Following Russia’s incorporation of Crimea, Europe’s strategic outlook has changed for the worse. The question of whether we are witnessing the beginning of a period of confrontation reminiscent of the Cold War is now inescapable for experts and policymakers alike.
In the U.S., senior politicians such as Senators John McCain and Robert Menendez have called for a hard line. Their call for confrontation has been echoed by NATO Secretary General Anders Fogh Rasmussen, who has gone as far as to publicly call Russia a ‘global bully’.
In his Brussels speech on EU-U.S. relations, President Barack Obama has used similarly harsh terms. However, he has subtly shifted his criticism to focus more on Russia’s behavior than the nature of Russia’s leadership, left the door open for dialogue, and focused more on what the West will do if Russia moves farther into Ukraine than what the West is doing to punish its takeover of Crimea.
The difference between the two approaches can be summarized as follows: open confrontation vs. gradualism. The former is premised on the assumption that Russia only responds to pressure. Underlying the latter is a more downbeat assessment of what pressure can achieve and the conviction that diplomatic engagement remains of critical importance.
Advocates of open confrontation have good arguments. Russian president Vladimir Putin has consistently pursued a policy aimed at reasserting state control of national assets—from natural resources to the media—and reestablishing Russia’s influence in the former Soviet space. This two-pillar policy has been instrumental in consolidating his personal power, which is now rooted in a political system that lacks any credible checks and is built on cronyism and corruption. From this perspective, Putin’s fierce anti-Western narrative is above all a propaganda tool meant to invigorate popular support for the president himself. The need to keep the machine of Putin’s personal regime running will invariably lead him to new ventures into the former Soviet space. His recurring references to the imperative to protect ethnic Russians abroad are a way to prepare the domestic ground. Hence, by this line of reasoning, Russia must be confronted and constrained by all possible means.
In concrete terms, openly confronting Russia warrants a strategy unfolding on multiple levels. NATO would be recalibrated as an anti-Russian alliance. Cooperation would be suspended, contingency plans for a Russian attack in the Baltic area and the Arctic prioritized, and a robust military footprint in Poland created. Arms transfers to countries under threat of Russian invasion—Ukraine, Georgia and Moldova—would be authorized along with other forms of military assistance. The Alliance would increase military cooperation with these nations, and perhaps unfreeze Georgia’s membership bid.
The West would also mobilize massive resources to back up Ukraine’s troubled public finances and lay the groundwork for its (and Moldova’s and Georgia’s) eventual integration into the European Union (EU). In parallel, the U.S. and the EU would agree on far-reaching sanctions, with the Iran sanctions regime serving as a model. Critically, the U.S. would start working on a gas export policy aimed at gradually replacing Russia as Europe’s main gas supplier.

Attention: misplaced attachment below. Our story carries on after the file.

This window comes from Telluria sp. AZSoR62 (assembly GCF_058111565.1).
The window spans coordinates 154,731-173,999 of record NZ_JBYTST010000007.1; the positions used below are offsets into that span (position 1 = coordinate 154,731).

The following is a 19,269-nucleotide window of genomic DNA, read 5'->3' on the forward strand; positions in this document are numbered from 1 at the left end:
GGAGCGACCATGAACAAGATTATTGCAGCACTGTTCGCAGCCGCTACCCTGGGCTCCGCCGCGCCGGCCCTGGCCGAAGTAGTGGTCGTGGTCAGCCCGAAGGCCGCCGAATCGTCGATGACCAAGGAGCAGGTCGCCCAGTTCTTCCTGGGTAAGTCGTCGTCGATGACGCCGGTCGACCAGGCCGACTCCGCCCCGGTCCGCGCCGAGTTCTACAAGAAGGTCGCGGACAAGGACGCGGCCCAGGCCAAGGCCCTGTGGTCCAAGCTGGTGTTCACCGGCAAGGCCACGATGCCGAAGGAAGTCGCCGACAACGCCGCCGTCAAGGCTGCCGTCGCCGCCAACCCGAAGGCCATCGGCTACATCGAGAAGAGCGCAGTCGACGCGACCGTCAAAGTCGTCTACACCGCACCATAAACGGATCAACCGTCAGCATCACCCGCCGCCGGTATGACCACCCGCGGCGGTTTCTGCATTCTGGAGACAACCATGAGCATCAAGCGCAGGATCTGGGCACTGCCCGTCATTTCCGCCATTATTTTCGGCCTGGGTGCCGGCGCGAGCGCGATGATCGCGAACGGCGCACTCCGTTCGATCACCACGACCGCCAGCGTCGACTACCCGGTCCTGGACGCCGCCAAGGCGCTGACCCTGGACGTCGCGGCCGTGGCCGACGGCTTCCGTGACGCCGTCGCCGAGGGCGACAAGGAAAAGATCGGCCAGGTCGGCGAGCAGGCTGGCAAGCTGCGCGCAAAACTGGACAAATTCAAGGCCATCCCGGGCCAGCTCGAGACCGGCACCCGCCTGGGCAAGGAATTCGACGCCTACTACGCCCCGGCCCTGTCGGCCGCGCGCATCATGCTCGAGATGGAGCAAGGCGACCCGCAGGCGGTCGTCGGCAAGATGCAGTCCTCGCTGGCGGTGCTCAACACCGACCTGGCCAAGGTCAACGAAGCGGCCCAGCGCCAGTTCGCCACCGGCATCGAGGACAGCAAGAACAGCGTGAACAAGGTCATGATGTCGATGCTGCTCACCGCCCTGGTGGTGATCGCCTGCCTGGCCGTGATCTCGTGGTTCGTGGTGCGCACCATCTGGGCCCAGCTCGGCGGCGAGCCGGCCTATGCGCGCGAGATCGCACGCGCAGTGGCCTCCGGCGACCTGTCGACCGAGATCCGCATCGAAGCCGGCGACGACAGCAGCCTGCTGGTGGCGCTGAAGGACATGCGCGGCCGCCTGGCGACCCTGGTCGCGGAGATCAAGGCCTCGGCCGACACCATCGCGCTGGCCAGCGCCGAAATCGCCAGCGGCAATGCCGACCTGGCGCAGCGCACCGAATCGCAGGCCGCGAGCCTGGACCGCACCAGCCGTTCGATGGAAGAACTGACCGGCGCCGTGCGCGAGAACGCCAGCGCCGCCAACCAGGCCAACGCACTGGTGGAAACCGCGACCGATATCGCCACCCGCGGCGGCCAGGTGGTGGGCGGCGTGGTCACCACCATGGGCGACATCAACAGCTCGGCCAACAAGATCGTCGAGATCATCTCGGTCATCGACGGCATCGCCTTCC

This strategy requires Western cohesion, which is a tall order. A number of EU member states—most notably Germany—have solid economic and energy ties with Russia, and public opinion support might be lacking.
Assuming that the West finds the necessary unity of purpose, it should reckon with other risks. Remilitarizing NATO-Russian relations would solidify the conflict. There is no guarantee that arming Ukraine and Georgia would deter Russian action, and neither would reviving their NATO bids (if it comes to that), as even advocates of open confrontation rule out a NATO intervention in defense of either country. What these moves would certainly achieve is to confirm to Russia that the West is bent on its encirclement. Would Putin not be tempted to take a further risk and invade its eastern part before Kiev revamps its military assets with Western arms and assistance?
Imposing further sanctions makes sense, but how far can the West go? As argued by Brookings Senior Fellow Suzanne Maloney, the ‘Iran model’ is hardly replicable in the case of Russia. Others have highlighted that the West does not have the financial assets to back Ukraine’s economy if Russia-Ukraine trade is severely reduced. The US capacity to export gas to Europe remains an open question . In addition, what links Russia and its main energy consumers in Western Europe, such as Germany and Italy, is the money generated by energy deals between companies. Would U.S. firms be able to compensate the losses that major EU companies would incur if EU-Russia energy relations were downgraded?
A strategy of outright confrontation with Russia also carries potential costs for other geostrategic interests. The West faces a number of global security challenges: enabling the peaceful rise of China, avoiding the full destabilization of the Middle East, countering nuclear proliferation, fighting Al Qaeda-inspired groups and enhancing cybersecurity. Turning Russia into an enemy would not only add one daunting task to the list, it would also hinder progress to tackle the other challenges as Moscow plays an important role in all of them.